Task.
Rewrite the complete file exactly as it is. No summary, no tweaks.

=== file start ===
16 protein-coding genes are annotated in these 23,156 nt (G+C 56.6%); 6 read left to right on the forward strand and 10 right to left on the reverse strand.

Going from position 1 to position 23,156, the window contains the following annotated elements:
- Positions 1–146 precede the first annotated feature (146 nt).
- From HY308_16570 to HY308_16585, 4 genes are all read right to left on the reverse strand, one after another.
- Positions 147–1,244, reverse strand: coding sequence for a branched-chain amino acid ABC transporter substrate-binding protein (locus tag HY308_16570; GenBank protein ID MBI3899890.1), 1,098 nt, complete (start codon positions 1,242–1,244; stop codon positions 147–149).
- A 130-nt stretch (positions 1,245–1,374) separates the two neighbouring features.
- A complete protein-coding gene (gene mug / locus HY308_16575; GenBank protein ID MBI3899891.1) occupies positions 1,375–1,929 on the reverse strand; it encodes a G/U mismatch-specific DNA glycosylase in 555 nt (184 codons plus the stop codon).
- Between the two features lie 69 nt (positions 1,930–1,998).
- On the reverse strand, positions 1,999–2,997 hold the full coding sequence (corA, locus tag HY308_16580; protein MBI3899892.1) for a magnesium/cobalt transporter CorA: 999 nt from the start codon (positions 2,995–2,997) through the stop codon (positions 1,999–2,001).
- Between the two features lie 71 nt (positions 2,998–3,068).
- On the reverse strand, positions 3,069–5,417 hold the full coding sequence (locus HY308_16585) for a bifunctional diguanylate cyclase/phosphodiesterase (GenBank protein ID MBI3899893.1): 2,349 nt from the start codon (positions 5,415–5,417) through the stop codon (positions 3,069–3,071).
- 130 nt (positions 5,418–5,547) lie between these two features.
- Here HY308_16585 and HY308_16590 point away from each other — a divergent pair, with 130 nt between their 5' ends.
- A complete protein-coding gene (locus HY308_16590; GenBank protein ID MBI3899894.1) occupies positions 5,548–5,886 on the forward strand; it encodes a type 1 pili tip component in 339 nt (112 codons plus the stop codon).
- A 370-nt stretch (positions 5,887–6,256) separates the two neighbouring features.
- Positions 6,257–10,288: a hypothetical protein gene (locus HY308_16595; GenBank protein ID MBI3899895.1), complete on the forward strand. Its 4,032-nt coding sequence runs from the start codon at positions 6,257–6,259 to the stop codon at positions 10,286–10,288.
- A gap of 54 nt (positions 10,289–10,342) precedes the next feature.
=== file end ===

16 protein-coding genes are annotated in these 23,156 nt (G+C 56.6%); 6 read left to right on the forward strand and 10 right to left on the reverse strand.

Going from position 1 to position 23,156, the window contains the following annotated elements:
- Positions 1–146 precede the first annotated feature (146 nt).
- From HY308_16570 to HY308_16585, 4 genes are all read right to left on the reverse strand, one after another.
- Positions 147–1,244, reverse strand: coding sequence for a branched-chain amino acid ABC transporter substrate-binding protein (locus tag HY308_16570; GenBank protein ID MBI3899890.1), 1,098 nt, complete (start codon positions 1,242–1,244; stop codon positions 147–149).
- A 130-nt stretch (positions 1,245–1,374) separates the two neighbouring features.
- A complete protein-coding gene (gene mug / locus HY308_16575; GenBank protein ID MBI3899891.1) occupies positions 1,375–1,929 on the reverse strand; it encodes a G/U mismatch-specific DNA glycosylase in 555 nt (184 codons plus the stop codon).
- Between the two features lie 69 nt (positions 1,930–1,998).
- On the reverse strand, positions 1,999–2,997 hold the full coding sequence (corA, locus tag HY308_16580; protein MBI3899892.1) for a magnesium/cobalt transporter CorA: 999 nt from the start codon (positions 2,995–2,997) through the stop codon (positions 1,999–2,001).
- Between the two features lie 71 nt (positions 2,998–3,068).
- On the reverse strand, positions 3,069–5,417 hold the full coding sequence (locus HY308_16585) for a bifunctional diguanylate cyclase/phosphodiesterase (GenBank protein ID MBI3899893.1): 2,349 nt from the start codon (positions 5,415–5,417) through the stop codon (positions 3,069–3,071).
- 130 nt (positions 5,418–5,547) lie between these two features.
- Here HY308_16585 and HY308_16590 point away from each other — a divergent pair, with 130 nt between their 5' ends.
- A complete protein-coding gene (locus HY308_16590; GenBank protein ID MBI3899894.1) occupies positions 5,548–5,886 on the forward strand; it encodes a type 1 pili tip component in 339 nt (112 codons plus the stop codon).
- A 370-nt stretch (positions 5,887–6,256) separates the two neighbouring features.
- Positions 6,257–10,288: a hypothetical protein gene (locus HY308_16595; GenBank protein ID MBI3899895.1), complete on the forward strand. Its 4,032-nt coding sequence runs from the start codon at positions 6,257–6,259 to the stop codon at positions 10,286–10,288.
- A gap of 54 nt (positions 10,289–10,342) precedes the next feature.